The song is the key. (...)

There are several types of painters AR. Some will gaze a the white canvas for hours and than they start painting, not knowing where it comes from, not knowing who is the painter that paints. (...)

Posted by: um | November 17, 2021 at 12:06 PM

-----------------------------------------------------------------------


That's very poetic, um.

And I see, now, that this is the crux of the line you generally take here, and exactly what you mean by the lost key analogy.

Absolutely, I see both the poetry, as well as the wisdom, contained in this insight. On the other hand, I can also see some issues that a POV like this might face, should it be subject to a properly rational discussion. [ Oh yes, I can picture you responding with a long hearty "ha ha ha ha" when you hear me say that! :---) ]

I'll keep away from over-analyzing that comment of yours, I don't see such compulsive analysis leading anywhere, at least in this instance. Instead, I'll choose to take away the poetry and the inner wisdom conveyed by your comment. Thank you, um, for sharing that insight. Cheers!

@ AR

>>I'll keep away from over-analyzing that comment of yours, I don't see such compulsive analysis leading anywhere, at least in this instance. Instead, I'll choose to take away the poetry and the inner wisdom conveyed by your comment. Thank you, um, for sharing that insight. Cheers! <<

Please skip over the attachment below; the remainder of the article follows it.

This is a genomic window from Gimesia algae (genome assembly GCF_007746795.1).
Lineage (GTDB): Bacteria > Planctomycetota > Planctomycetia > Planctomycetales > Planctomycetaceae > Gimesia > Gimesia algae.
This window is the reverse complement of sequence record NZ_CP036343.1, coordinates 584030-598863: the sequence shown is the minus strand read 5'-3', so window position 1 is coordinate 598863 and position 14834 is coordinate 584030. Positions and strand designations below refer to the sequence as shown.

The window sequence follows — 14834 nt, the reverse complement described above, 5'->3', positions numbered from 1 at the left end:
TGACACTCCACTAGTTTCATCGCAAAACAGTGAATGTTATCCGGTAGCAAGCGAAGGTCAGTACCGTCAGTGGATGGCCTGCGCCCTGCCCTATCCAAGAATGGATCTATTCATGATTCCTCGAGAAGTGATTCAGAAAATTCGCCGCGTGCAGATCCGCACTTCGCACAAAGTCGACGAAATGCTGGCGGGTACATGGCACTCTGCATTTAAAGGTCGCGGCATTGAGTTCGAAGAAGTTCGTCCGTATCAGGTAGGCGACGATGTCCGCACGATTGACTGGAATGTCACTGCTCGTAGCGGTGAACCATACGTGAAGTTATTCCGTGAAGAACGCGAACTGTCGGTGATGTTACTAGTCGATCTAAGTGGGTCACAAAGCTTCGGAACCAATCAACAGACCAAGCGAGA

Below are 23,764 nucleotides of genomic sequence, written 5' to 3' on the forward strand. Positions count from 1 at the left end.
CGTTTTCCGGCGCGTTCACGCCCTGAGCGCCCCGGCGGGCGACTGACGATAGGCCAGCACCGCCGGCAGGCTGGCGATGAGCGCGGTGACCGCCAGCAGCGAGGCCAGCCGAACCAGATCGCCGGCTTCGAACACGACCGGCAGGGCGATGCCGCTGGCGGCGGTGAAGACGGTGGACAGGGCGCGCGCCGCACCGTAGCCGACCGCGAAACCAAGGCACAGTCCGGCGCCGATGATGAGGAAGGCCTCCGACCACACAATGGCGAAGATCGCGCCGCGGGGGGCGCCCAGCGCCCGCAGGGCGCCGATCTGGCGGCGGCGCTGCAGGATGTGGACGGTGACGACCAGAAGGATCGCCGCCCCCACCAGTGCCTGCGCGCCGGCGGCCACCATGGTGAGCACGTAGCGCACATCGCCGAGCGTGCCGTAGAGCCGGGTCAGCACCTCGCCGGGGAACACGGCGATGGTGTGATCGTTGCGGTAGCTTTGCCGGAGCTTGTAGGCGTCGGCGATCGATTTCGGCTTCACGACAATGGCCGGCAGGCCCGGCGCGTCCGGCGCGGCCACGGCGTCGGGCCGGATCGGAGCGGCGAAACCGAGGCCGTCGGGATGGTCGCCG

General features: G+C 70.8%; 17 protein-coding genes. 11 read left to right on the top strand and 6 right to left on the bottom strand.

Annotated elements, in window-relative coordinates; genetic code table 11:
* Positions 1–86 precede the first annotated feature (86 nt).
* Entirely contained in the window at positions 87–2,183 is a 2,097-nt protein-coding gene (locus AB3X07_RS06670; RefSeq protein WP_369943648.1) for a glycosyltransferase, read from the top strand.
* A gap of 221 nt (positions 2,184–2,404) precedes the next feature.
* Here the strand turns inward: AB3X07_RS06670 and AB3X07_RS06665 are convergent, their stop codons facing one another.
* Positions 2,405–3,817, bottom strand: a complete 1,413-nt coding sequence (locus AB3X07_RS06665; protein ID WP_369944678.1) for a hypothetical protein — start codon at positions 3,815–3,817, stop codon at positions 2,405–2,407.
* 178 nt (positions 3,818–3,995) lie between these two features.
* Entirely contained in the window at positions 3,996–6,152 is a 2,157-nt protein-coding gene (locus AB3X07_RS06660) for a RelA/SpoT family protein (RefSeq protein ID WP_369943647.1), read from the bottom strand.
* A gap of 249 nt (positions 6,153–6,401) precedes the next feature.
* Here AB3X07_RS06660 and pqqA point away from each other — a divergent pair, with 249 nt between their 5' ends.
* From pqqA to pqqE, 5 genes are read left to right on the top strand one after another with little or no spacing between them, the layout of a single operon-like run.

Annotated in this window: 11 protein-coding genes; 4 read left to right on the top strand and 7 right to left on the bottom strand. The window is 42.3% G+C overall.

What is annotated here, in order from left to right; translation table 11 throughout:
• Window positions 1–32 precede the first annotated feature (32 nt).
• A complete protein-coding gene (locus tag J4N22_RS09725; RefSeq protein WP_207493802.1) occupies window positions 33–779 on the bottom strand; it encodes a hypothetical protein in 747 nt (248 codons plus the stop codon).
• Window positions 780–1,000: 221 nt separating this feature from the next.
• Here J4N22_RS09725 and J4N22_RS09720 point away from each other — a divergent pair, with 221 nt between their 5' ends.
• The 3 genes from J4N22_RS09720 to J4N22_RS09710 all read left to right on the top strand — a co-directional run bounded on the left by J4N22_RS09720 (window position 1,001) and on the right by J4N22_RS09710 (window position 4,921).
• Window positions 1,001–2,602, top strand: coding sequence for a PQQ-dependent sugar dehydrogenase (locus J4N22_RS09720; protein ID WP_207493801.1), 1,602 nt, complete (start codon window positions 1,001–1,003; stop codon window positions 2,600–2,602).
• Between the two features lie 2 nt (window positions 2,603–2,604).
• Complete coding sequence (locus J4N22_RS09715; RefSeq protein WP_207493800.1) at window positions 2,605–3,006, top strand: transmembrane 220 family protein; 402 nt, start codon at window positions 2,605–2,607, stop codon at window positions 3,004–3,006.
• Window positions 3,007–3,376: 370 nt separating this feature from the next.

That is a good idea AR. Although being a pleasure conversing with you, it also led me more and more towards the boundaries and beyond my comfort zone and maybe also that of others .... hahahaha.

;-))

@ AR

To thank you for the conversations, this video, which speaks of experience above knwoledge:

https://www.youtube.com/watch?v=hjUj8oyVd4o

:-))

@ AR

Listen at 14 :30 what he says about free will ... hahahaha
Life is funny.
Drink more thee and coffee.

Why, thank you, um, for the thought!

Reminded me of my grandfather, who was a total tea fanatic. Every cup was a science and an art for him, right from the sourcing to the brewing to the presentation and the genteel unhurried drinking of it.